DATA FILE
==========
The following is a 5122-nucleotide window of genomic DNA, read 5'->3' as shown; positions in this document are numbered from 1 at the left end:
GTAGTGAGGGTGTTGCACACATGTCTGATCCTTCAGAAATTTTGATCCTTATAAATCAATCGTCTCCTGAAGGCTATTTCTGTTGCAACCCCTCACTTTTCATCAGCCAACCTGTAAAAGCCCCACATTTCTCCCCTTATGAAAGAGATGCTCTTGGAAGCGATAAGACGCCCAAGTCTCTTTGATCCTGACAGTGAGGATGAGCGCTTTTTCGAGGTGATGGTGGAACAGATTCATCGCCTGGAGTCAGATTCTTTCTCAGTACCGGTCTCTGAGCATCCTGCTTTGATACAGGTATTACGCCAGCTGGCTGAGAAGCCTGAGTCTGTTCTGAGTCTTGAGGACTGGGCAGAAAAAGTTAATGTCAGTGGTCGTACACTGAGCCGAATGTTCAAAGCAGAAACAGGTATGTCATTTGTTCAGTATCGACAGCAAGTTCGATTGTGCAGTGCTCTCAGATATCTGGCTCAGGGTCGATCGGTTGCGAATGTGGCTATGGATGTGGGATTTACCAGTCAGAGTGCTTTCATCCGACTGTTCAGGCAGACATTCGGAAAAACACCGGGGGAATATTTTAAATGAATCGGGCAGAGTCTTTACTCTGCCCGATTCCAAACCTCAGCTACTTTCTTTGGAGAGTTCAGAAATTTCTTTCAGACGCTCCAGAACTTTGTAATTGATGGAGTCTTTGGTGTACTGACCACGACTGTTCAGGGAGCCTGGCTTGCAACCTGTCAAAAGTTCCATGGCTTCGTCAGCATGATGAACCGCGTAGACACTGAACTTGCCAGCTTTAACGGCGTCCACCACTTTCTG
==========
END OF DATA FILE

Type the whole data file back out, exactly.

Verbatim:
The following is a 5122-nucleotide window of genomic DNA, read 5'->3' as shown; positions in this document are numbered from 1 at the left end:
GTAGTGAGGGTGTTGCACACATGTCTGATCCTTCAGAAATTTTGATCCTTATAAATCAATCGTCTCCTGAAGGCTATTTCTGTTGCAACCCCTCACTTTTCATCAGCCAACCTGTAAAAGCCCCACATTTCTCCCCTTATGAAAGAGATGCTCTTGGAAGCGATAAGACGCCCAAGTCTCTTTGATCCTGACAGTGAGGATGAGCGCTTTTTCGAGGTGATGGTGGAACAGATTCATCGCCTGGAGTCAGATTCTTTCTCAGTACCGGTCTCTGAGCATCCTGCTTTGATACAGGTATTACGCCAGCTGGCTGAGAAGCCTGAGTCTGTTCTGAGTCTTGAGGACTGGGCAGAAAAAGTTAATGTCAGTGGTCGTACACTGAGCCGAATGTTCAAAGCAGAAACAGGTATGTCATTTGTTCAGTATCGACAGCAAGTTCGATTGTGCAGTGCTCTCAGATATCTGGCTCAGGGTCGATCGGTTGCGAATGTGGCTATGGATGTGGGATTTACCAGTCAGAGTGCTTTCATCCGACTGTTCAGGCAGACATTCGGAAAAACACCGGGGGAATATTTTAAATGAATCGGGCAGAGTCTTTACTCTGCCCGATTCCAAACCTCAGCTACTTTCTTTGGAGAGTTCAGAAATTTCTTTCAGACGCTCCAGAACTTTGTAATTGATGGAGTCTTTGGTGTACTGACCACGACTGTTCAGGGAGCCTGGCTTGCAACCTGTCAAAAGTTCCATGGCTTCGTCAGCATGATGAACCGCGTAGACACTGAACTTGCCAGCTTTAACGGCGTCCACCACTTTCTG